The first to be killed in the area was a Croat man from the village of Shashevici; his name was Petar Tunic and he was 70 years old. A Catholic nun went with KFOR to look for him when he went missing. They found the corpse in the woods near his house. According to the nun every organ had been ripped out of his body and then he was shot…This event was enough to frighten most of the rest of the remaining Croats. [Village representative Froka Djokic] explained that the Croat community decided to leave after this killing believing that the Albanians did not want anybody who was not Albanian to stay. That one killing was seen as a warning and the continuing campaign of harassment has underlined the same message as far as the Croat community in the area is concerned. On 27 October 1999, two days before the “Day of the Dead” the Croatian government sent buses to rescue the remaining Croats and 400 left that day. More left later.

Most of the houses belonging to the 400 who left that day were later handed over to Albanians from Macedonia who were temporarily displaced by the war in Macedonia in 2001. This was presented by UNHCR as a humanitarian gesture. But, they are still there six years later although it is safe for them to return to Macedonia. The Croats who left Letnica on October 27, 1999, have never had the chance to return and even if they wished to return they could not in the present circumstances given that their houses have been occupied by Albanians from Macedonia with the official approval of a UN organisation. According to Froka, one French representative of UNHCR asked him why could the Macedonian Albanians not keep the occupied Croat houses. In reply, Froka asked her that if they were occupyng her house in France whether she would be happy to let them keep it. She did not reply. She did not seem to understand that the displaced Croats as the rightful owners of the properties should be allowed to return. This attitude by the international community towards the return of displaced Serbs, Roma and Croats is not uncommon.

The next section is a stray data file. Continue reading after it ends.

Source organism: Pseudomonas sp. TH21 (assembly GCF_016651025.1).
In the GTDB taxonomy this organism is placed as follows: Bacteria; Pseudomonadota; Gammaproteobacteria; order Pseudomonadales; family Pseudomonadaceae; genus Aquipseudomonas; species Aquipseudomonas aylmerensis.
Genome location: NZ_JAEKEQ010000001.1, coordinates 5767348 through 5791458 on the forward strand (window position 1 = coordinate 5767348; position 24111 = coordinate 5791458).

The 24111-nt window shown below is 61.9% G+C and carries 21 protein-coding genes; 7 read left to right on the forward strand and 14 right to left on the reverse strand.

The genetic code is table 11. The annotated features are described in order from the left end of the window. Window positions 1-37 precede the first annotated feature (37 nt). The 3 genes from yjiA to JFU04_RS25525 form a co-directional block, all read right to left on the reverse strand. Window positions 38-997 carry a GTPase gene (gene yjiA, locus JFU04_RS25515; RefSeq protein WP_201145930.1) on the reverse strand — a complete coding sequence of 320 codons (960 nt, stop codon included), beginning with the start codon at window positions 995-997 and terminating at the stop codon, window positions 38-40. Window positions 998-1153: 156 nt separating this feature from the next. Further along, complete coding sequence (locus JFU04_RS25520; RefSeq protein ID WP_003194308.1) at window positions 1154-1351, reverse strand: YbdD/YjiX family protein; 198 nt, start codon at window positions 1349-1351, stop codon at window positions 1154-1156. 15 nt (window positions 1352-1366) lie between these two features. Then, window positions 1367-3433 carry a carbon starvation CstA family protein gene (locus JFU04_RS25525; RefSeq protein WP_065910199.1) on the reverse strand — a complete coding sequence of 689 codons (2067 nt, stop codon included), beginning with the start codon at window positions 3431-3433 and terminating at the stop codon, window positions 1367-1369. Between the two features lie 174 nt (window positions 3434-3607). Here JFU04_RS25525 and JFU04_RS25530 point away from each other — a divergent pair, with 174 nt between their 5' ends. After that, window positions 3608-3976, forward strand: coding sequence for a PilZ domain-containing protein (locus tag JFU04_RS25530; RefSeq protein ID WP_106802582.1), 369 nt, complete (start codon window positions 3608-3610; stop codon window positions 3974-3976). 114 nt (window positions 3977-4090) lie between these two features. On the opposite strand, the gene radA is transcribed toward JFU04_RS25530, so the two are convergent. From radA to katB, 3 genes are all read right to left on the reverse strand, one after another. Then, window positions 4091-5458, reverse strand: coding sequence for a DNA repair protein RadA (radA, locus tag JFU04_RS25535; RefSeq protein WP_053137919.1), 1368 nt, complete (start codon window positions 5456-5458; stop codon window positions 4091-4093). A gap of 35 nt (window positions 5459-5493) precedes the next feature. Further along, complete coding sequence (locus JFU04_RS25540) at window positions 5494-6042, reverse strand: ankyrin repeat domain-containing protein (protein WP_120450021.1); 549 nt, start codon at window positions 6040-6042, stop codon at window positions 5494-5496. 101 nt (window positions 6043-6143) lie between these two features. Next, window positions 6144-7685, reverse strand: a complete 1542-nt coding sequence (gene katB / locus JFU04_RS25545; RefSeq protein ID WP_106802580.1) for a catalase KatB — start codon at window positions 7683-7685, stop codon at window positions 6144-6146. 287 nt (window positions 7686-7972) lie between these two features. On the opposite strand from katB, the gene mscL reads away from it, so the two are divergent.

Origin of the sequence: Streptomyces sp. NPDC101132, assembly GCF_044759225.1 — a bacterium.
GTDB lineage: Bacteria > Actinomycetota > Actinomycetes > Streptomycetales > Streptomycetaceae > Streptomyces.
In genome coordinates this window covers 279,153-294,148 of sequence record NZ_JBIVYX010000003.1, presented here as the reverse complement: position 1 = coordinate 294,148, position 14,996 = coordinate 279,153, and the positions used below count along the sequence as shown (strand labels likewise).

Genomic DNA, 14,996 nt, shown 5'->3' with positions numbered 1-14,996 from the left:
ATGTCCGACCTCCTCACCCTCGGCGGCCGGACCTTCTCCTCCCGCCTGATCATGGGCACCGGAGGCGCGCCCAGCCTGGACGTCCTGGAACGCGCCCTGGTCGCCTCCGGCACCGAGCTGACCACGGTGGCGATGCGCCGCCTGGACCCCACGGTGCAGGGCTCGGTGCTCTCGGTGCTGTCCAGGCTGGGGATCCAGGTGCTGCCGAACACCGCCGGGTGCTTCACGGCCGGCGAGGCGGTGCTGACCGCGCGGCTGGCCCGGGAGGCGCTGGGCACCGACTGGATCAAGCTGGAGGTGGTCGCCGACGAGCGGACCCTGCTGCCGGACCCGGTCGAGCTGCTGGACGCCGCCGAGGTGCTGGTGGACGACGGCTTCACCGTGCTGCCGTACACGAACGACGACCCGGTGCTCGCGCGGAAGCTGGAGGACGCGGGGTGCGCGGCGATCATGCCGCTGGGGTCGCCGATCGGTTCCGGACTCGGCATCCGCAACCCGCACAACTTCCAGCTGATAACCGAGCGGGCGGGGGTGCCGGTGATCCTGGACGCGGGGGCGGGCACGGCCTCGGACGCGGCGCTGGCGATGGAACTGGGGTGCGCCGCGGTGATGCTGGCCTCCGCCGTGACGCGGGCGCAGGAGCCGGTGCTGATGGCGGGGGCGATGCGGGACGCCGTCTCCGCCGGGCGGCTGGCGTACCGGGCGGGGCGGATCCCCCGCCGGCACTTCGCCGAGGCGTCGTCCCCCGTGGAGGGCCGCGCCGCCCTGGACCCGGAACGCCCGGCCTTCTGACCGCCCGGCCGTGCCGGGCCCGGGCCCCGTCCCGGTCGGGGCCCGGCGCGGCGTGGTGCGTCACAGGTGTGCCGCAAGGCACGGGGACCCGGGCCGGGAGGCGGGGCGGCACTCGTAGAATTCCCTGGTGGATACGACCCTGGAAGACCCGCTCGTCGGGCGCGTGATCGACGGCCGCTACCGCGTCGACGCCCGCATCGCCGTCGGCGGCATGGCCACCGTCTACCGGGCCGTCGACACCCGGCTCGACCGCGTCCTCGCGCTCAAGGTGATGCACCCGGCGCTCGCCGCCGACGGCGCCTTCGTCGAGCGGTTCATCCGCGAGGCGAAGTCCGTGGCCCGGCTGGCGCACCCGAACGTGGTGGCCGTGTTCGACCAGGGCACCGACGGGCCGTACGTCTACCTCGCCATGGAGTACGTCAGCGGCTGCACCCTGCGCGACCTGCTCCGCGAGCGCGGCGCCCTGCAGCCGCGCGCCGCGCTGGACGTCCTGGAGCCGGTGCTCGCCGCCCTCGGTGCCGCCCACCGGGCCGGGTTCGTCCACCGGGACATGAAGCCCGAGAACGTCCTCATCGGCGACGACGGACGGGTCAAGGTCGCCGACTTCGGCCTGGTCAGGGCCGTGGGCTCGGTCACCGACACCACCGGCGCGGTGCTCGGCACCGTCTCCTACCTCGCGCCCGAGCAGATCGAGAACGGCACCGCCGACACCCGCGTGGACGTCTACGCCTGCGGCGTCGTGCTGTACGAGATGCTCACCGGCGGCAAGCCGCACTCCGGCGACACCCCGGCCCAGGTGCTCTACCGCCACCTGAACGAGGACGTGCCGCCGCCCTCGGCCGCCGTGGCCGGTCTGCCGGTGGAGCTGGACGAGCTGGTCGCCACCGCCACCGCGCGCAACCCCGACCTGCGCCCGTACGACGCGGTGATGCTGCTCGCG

The Catholic priest who replaced the Croat priest, Fr Gerge Crista, is an Albanian; he says Mass in Croatian every Sunday at 9 am but all other masses are in Albanian. The Albanian priest is seen by the Croats as unsympathetic; they say he gives no support to them. He never talks to them. After the earthquake some years ago, he visited all the Albanian villagers including the Muslims but none of the Croats. The Croats receive no support from him and he does not voice their needs.

No NGOs except the Serbian Red Cross assist this village; they bring stuff, food and non food items to Vrbovac and they share it out with the Croats in Letnica.

In 2005 in all the Croat villages there were 63 people left compared with 1999 when there were 570. In the early 1990s there were 6,000. All that remain are the old and sick. When returnees have visited Letnica they have been subjected to threats and intimidation.